Between I or Me?

I see this a lot, and from what I’ve researched, objective case confuses some people. It does me too. A quickie grammar lesson. When you have a subject of a sentence, you’ll often find an object somewhere near or at the end. For instance, the sentence “He passed the food to me” has He as the subject and me as the object. In this sentence: “He passed the food between us,” the word us is in the objective (think object) case. We don’t say, “He passed the food between we.” We is in the subjective (subject) case. So if you put on your thinking cap, which is the correct sentence below?

  • Just between you and I, I think the guy’s nuts.
  • Just between you and me, I think the guy’s nuts.

If you said the second one is correct, you’re right. Between and all other prepositions are followed by the objective case, like:

  • He stood before you and me
  • The truth is within you and me
  • The sky is above you and him (not he)

So between you and me, this isn’t all that hard, is it?

8 Responses to “Between I or Me?”

  1. Kwei Quartey December 28, 2012 at 7:42 am #

    The incorrect use of the subjective/objective is rampant! Even presumably well-educated people, some of them public figures, commit the error. “It was a terrible experience for Paula and he.” Ouch. It sets my teeth on edge.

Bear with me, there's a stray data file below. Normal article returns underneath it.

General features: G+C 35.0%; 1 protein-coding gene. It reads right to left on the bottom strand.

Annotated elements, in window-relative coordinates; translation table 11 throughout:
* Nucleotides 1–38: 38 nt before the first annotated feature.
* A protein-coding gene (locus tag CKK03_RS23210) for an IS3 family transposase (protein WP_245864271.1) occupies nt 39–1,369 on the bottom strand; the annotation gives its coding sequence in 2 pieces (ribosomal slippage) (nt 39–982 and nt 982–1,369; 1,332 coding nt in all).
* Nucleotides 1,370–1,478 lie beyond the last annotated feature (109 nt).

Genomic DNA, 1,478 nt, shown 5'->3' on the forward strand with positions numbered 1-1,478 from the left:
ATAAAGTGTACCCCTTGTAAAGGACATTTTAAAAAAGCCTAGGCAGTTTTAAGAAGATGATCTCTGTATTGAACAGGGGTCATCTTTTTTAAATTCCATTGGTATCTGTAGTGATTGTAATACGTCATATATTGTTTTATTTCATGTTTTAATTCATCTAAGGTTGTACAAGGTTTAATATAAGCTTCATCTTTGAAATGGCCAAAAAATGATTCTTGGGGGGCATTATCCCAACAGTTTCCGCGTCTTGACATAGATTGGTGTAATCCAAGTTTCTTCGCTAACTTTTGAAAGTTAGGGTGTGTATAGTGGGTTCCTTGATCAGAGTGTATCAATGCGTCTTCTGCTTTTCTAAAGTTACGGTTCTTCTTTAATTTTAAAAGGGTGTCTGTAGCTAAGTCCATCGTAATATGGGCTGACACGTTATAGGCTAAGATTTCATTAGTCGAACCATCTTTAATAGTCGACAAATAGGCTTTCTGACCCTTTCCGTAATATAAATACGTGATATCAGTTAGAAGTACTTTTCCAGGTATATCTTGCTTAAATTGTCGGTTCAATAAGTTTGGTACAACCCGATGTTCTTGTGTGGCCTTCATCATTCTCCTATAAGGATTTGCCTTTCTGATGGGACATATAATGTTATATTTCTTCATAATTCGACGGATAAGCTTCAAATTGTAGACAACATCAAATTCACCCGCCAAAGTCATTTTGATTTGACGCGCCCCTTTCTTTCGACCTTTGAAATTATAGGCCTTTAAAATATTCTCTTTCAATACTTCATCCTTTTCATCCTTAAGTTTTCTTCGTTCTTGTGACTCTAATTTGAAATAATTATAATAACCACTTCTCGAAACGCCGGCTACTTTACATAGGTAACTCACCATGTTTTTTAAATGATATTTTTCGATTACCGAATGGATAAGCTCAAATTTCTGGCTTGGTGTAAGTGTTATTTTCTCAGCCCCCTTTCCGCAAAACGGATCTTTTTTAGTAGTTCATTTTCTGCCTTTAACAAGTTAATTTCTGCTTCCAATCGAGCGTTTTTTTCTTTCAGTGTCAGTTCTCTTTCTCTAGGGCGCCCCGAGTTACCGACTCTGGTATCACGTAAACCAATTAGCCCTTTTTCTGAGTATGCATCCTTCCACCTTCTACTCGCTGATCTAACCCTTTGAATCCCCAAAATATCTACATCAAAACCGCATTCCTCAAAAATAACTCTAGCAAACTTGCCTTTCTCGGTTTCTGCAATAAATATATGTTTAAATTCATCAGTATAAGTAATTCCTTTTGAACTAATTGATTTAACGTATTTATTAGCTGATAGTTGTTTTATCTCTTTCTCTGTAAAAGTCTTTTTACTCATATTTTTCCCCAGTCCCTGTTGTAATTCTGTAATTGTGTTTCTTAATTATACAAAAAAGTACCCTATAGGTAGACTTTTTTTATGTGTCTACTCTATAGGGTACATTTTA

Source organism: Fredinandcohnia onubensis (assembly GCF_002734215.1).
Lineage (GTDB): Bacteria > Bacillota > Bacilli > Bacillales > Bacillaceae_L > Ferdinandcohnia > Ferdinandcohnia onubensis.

2. Jarm Del Boccio December 28, 2012 at 7:54 am #

    Thanks for the little grammar lesson…short and sweet!

  3. Shiful Alam December 28, 2012 at 8:10 am #

    Great lessons I will not commit this mistake again.

  4. Owen December 28, 2012 at 9:12 am #

    Thank you, Susanne, for this useful lesson. It amazes me that this error is so common, even among teachers.

    Your readers may also benefit by this detailed explanation that I wrote a few months ago: .

  5. Debra Chapoton December 28, 2012 at 11:49 am #

    Nice explanation. Just one point: In your example “He passed the food to me” the object is food. “Me” is the object of a preposition. If the sentence was reworded to “He passed me the food” then “me” would be the indirect object, food is still the direct object and could be replaced with “it”.
    I spent over 30 years teaching grammar and those students who learn it best are the ones who take a foreign language.

    • cslakin December 28, 2012 at 1:05 pm #

      Thanks for going deeper into that.

  6. Alejandro De La Garza December 28, 2012 at 5:49 pm #

    In any of these examples, you could also use the first person plural, “us” in place of “you and me,” or whoever. I think that eliminates a lot of the verbiage clutter. I’m personally guilty of that with my florid descriptions of things and people sometimes.

  7. Good grammar! Happy to see you address this as I’ve been noticing a lot of confusion over pronouns. Am also happy you’re part of the Christian Poets & Writers group on Facebook, so I’ll repost your URL on

    Blest wishes – Mary

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